New Health Care CIO Blog

A welcome to John Halamka, MD and CIO of CareGroup Health System and the Chief Information Officer and Dean for Technology at Harvard Medical School who has launched a new blog, Life as a Healthcare CIO. Dr. Halamka is also the Chairman of the New England Health Electronic Data Interchange Network (NEHEN), CEO of MA-SHARE (the Regional Health Information Organization), Chair of the US Healthcare Information Technology Standards Panel (HITSP), and a practicing Emergency Physician.

His tag line says:
Every day I experience life in the world of healthcare IT, supporting 3000 doctors, 18000 faculty, and 3 million patients. In this blog I record my experiences with infrastructure, applications, policies, management, and governance as well as muse on such topics such as reducing our carbon footprint, standardizing data in healthcare, and living life to its fullest.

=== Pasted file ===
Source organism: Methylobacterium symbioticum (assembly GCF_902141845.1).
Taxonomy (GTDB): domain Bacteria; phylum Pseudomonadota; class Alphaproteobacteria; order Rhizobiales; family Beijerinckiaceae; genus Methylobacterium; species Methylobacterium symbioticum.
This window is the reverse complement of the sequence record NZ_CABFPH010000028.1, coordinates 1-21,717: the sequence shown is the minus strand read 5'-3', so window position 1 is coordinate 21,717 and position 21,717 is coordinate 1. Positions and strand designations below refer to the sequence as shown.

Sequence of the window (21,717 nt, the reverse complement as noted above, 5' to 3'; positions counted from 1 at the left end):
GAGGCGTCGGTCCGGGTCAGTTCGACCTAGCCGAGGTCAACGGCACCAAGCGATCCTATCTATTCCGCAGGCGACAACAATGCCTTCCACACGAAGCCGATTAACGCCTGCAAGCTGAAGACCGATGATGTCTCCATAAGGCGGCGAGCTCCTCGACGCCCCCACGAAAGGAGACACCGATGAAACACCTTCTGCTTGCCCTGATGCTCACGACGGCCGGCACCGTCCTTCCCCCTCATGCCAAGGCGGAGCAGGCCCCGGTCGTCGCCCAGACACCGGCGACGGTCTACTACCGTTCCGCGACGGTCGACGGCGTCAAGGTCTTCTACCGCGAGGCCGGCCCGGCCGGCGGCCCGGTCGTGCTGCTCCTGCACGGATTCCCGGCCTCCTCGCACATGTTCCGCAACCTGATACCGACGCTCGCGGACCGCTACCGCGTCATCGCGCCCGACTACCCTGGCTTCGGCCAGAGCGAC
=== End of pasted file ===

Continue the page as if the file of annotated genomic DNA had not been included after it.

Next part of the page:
Check out the great content in these recent posts, Top 10 Things a CIO Can Do to Enhance Security and the pro/cons of Flexible Work Arrangements. Looking forward to reading more of his posts. Tip to David Williams at Health Business Blog for pointing out this new health care CIO blog.

Monday, October 22, 2007

Data Missing on 200,000 West Virginia PEIA Members

WSAZ News, the State Journal and Charleston Gazette are reporting that data on approximately 200,000 past and current members of West Virginia Public Employees Insurance Agency (PEIA) is missing. According to the articles, the data was contained on a computer tape being mailed to a data analyst in Pennsylvania and was reported missing on October 18.

The data tape included names and maiden names, addresses, social security numbers, telephone numbers, and marital status of program participants and their covered dependents. The article indicates that the data tape did not contain medical or prescription claims information.

According to the article, letters will be mailed to impacted members and a hotline will be set up to answer questions about the lost data.

UPDATE: For more information check out the PEIA Data Loss Press Release and the Letter to Affected Policyholders about PEIA's Recent Data Loss.